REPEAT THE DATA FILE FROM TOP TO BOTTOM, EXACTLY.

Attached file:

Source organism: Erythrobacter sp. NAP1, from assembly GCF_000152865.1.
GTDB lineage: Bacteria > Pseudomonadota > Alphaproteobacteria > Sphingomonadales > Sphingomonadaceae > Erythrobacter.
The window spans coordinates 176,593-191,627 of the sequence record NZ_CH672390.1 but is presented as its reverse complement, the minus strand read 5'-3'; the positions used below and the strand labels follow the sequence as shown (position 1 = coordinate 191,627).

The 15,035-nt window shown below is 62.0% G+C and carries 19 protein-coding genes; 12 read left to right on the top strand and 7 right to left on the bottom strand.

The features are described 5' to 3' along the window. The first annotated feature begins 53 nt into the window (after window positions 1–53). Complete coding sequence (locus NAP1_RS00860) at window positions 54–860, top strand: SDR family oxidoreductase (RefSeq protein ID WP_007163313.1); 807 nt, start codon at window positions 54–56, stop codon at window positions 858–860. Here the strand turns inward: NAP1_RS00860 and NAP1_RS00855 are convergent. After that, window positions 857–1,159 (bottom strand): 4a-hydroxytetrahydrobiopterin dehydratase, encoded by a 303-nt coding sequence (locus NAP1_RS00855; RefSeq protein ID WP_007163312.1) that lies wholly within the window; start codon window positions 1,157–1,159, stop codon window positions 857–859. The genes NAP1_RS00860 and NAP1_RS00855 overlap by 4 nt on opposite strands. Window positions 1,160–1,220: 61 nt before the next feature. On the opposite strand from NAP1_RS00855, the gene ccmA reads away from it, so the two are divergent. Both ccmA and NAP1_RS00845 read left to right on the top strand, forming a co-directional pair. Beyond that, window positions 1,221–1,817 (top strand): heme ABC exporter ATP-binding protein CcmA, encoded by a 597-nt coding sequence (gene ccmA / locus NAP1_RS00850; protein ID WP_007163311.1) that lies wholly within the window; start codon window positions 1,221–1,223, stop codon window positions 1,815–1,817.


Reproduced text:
Source organism: Erythrobacter sp. NAP1, from assembly GCF_000152865.1.
GTDB lineage: Bacteria > Pseudomonadota > Alphaproteobacteria > Sphingomonadales > Sphingomonadaceae > Erythrobacter.
The window spans coordinates 176,593-191,627 of the sequence record NZ_CH672390.1 but is presented as its reverse complement, the minus strand read 5'-3'; the positions used below and the strand labels follow the sequence as shown (position 1 = coordinate 191,627).

The 15,035-nt window shown below is 62.0% G+C and carries 19 protein-coding genes; 12 read left to right on the top strand and 7 right to left on the bottom strand.

The features are described 5' to 3' along the window. The first annotated feature begins 53 nt into the window (after window positions 1–53). Complete coding sequence (locus NAP1_RS00860) at window positions 54–860, top strand: SDR family oxidoreductase (RefSeq protein ID WP_007163313.1); 807 nt, start codon at window positions 54–56, stop codon at window positions 858–860. Here the strand turns inward: NAP1_RS00860 and NAP1_RS00855 are convergent. After that, window positions 857–1,159 (bottom strand): 4a-hydroxytetrahydrobiopterin dehydratase, encoded by a 303-nt coding sequence (locus NAP1_RS00855; RefSeq protein ID WP_007163312.1) that lies wholly within the window; start codon window positions 1,157–1,159, stop codon window positions 857–859. The genes NAP1_RS00860 and NAP1_RS00855 overlap by 4 nt on opposite strands. Window positions 1,160–1,220: 61 nt before the next feature. On the opposite strand from NAP1_RS00855, the gene ccmA reads away from it, so the two are divergent. Both ccmA and NAP1_RS00845 read left to right on the top strand, forming a co-directional pair. Beyond that, window positions 1,221–1,817 (top strand): heme ABC exporter ATP-binding protein CcmA, encoded by a 597-nt coding sequence (gene ccmA / locus NAP1_RS00850; protein ID WP_007163311.1) that lies wholly within the window; start codon window positions 1,221–1,223, stop codon window positions 1,815–1,817.